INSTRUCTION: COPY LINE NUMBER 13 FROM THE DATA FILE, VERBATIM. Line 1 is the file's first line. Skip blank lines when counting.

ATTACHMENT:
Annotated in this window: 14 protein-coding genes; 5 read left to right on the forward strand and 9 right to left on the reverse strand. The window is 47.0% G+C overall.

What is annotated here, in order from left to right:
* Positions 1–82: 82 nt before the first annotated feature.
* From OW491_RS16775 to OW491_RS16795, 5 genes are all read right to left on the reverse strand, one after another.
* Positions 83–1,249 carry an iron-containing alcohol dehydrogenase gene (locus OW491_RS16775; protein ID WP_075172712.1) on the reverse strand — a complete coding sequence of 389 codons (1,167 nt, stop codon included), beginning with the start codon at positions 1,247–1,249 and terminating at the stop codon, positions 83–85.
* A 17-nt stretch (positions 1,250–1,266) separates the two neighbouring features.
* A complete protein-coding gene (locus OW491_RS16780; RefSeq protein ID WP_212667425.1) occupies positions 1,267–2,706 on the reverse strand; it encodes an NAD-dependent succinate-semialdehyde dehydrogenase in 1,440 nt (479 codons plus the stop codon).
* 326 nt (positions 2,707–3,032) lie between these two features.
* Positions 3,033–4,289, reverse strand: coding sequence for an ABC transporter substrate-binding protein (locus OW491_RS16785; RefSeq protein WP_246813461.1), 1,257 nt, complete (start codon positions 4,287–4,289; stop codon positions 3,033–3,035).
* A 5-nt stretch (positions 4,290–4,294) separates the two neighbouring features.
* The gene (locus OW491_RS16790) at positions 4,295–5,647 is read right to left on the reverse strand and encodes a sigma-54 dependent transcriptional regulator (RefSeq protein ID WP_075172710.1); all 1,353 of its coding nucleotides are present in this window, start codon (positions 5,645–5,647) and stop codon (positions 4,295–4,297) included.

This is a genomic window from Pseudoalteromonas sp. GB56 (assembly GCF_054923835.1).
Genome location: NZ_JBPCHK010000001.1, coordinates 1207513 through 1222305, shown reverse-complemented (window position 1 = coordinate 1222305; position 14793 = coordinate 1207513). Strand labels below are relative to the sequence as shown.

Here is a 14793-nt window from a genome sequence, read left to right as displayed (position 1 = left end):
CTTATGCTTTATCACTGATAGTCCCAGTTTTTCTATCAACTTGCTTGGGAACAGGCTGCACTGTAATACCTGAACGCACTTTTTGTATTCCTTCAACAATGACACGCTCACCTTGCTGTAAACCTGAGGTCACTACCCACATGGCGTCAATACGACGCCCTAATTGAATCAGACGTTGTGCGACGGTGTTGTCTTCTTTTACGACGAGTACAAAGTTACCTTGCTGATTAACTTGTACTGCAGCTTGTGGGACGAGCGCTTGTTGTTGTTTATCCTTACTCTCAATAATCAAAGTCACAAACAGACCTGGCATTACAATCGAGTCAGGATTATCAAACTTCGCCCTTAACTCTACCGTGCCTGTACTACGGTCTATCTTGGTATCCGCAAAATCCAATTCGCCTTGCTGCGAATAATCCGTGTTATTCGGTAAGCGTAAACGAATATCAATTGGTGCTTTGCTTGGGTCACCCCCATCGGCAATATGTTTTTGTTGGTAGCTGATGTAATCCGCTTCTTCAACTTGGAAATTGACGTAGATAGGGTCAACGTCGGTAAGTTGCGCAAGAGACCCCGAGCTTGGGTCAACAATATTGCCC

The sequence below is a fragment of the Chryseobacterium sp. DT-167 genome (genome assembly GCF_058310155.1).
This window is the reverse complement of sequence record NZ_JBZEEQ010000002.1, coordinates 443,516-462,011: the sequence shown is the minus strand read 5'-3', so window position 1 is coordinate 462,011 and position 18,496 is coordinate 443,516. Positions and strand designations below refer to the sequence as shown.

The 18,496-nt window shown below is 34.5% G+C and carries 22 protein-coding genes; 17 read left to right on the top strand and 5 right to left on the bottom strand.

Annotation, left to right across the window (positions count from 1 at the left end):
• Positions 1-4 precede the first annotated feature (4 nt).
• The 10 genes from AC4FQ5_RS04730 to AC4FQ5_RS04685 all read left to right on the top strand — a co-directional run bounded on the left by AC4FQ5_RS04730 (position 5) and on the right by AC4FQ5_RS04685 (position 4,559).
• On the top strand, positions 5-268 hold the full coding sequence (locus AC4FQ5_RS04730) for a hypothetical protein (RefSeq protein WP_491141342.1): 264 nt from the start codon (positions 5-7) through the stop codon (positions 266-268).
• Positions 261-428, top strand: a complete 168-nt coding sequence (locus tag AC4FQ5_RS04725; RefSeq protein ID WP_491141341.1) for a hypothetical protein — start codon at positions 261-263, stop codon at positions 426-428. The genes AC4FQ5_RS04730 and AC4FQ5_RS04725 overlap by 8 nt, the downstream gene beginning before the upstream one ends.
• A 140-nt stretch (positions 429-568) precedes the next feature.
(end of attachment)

Genome location: NZ_JBPCHK010000001.1, coordinates 1207513 through 1222305, shown reverse-complemented (window position 1 = coordinate 1222305; position 14793 = coordinate 1207513). Strand labels below are relative to the sequence as shown.